Packard Hall is one of many gothic style buildings at Lehigh. Inside of this building is an exhibit of the first Packard automobile. (Lexi Berliner/B&W Staff)

$5.5 million donation to fund search for dean of engineering college


The Strauch family donated $5.5 million to help fund the search for a new dean for the P.C. Rossin College of Engineering and Applied Science.

The contribution will help create the Charles S. Strauch and Nan Strauch Endowed Deanship to both fund the search for a dean and to encourage research and teaching endeavors within the college.

This is not the first time the Strauch family has made a contribution to Lehigh. Charles, ’57, and his wife, Nan, donated $1 million to improve Lehigh’s engineering labs and later made efforts to expand Lehigh’s teaching in areas of computer and data science through the Data X Initiatives.

Charles Strauch believes it is critical for Lehigh to keep up with the rapid technological changes of today’s society.

“Lehigh needs to work closely with technological companies and should look to successful companies such as CISCO and form partnerships within areas such as data science, similar to how universities such as Carnegie Mellon (University) have developed close ties with Google,” he said.

Charles Strauch emphasized the importance of Lehigh remaining at the forefront of innovation. He noted Lehigh’s creation of the bio-engineering program after recognizing the importance of biosciences as one of the ways Lehigh has kept up with shifting technology.

The dean position has been vacant since David Wu left Lehigh in 2014. Daniel Lopresti served as the interim dean from July 2014 to July 2015, and professor John Coulter has served as the interim dean since then.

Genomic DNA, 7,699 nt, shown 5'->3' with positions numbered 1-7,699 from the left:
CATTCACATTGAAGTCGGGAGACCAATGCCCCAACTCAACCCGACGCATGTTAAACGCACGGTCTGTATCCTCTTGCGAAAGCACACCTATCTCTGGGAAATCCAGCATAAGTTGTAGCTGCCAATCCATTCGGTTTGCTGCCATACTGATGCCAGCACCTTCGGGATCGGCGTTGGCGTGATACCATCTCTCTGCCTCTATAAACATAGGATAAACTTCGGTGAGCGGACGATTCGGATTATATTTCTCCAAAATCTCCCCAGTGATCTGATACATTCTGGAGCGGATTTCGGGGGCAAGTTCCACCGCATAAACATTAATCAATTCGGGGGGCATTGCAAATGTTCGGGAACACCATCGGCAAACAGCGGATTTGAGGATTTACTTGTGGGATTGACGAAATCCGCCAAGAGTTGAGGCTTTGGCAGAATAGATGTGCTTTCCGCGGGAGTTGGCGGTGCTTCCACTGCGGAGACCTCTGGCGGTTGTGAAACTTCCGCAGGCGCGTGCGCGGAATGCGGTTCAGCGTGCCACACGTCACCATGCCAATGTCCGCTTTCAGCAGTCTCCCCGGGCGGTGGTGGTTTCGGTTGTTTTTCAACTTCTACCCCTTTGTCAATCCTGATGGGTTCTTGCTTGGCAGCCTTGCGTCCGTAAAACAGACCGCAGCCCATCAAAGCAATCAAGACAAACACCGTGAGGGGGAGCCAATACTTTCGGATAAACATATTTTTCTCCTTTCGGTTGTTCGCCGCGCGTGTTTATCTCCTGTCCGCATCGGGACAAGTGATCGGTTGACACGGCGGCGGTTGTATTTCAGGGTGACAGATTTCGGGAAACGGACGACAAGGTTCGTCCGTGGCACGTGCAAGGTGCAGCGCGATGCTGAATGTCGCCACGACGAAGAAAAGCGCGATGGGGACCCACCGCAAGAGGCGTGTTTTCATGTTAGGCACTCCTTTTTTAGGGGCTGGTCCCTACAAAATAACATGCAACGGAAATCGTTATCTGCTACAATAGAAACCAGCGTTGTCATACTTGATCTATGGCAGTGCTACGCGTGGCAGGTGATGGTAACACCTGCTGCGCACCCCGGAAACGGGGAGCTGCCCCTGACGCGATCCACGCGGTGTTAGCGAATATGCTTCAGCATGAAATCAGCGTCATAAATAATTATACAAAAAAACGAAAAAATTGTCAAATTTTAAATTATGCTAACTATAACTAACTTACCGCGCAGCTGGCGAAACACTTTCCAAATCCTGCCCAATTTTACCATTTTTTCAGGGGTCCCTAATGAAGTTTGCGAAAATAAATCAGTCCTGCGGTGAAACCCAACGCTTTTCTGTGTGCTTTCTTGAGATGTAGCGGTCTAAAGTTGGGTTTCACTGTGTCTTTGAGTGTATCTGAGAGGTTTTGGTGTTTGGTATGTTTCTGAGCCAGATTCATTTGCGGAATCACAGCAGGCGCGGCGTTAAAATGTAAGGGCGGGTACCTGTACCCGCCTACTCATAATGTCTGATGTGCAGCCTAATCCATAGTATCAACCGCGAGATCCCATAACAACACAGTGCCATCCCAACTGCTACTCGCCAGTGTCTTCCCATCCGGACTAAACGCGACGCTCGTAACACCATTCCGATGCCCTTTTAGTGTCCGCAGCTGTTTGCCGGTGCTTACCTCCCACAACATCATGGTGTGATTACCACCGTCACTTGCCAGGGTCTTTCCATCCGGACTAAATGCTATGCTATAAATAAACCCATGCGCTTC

The search committee for the new dean is comprised of professors and trustees. There is no set date for the end of the search, and Charles Strauch said the main goal of the committee is to find a qualified replacement.

“The important thing is to get it right,” he said. “A demonstrated record in the current business world and a record of being a change agent is critical. I cannot emphasize enough how extremely important leadership is in order to implement change. If another year passes, it is fine, as long as we meet a person who has the profile to lead.”

Coulter, who does not have a chief part in selecting a dean, said in a previous interview with The Brown and White the new dean should be someone who is engaged and encourages others to be engaged.

“The new dean must truly believe in a sense of shared community, in a sense of inclusiveness and that together we can achieve this enhanced college and university,” Coulter said. “They must be innovative, creative and a risk-taker. Educated and informed risk is a good thing, that’s how the real world advances, we (the Lehigh community) have to be game changers.”

Charles Strauch said both the new dean and students should recognize the importance of teamwork.

“Engineering is not the same as its old fashioned view of as a high level technical skill, graduates must have an appreciation for the broad perspective which defines engineers and recognize the value of team work,” Charles Strauch said. “In industry project work is executed as a team.”

Charles Strauch, who is part of a three-generation Lehigh family, earned his degree in industrial engineering from Lehigh in 1957 and became a businessman and technology sector entrepreneur. He is the owner of GA Services LLC, Steadfast Construction LLC, and GAS Finance LLC. He has served on the Engineering Advisory Council at the P.C. Rossin College of Engineering and Applied Science since 2008 and is a past recipient of the Lehigh University Alumni Association Alumni Award.


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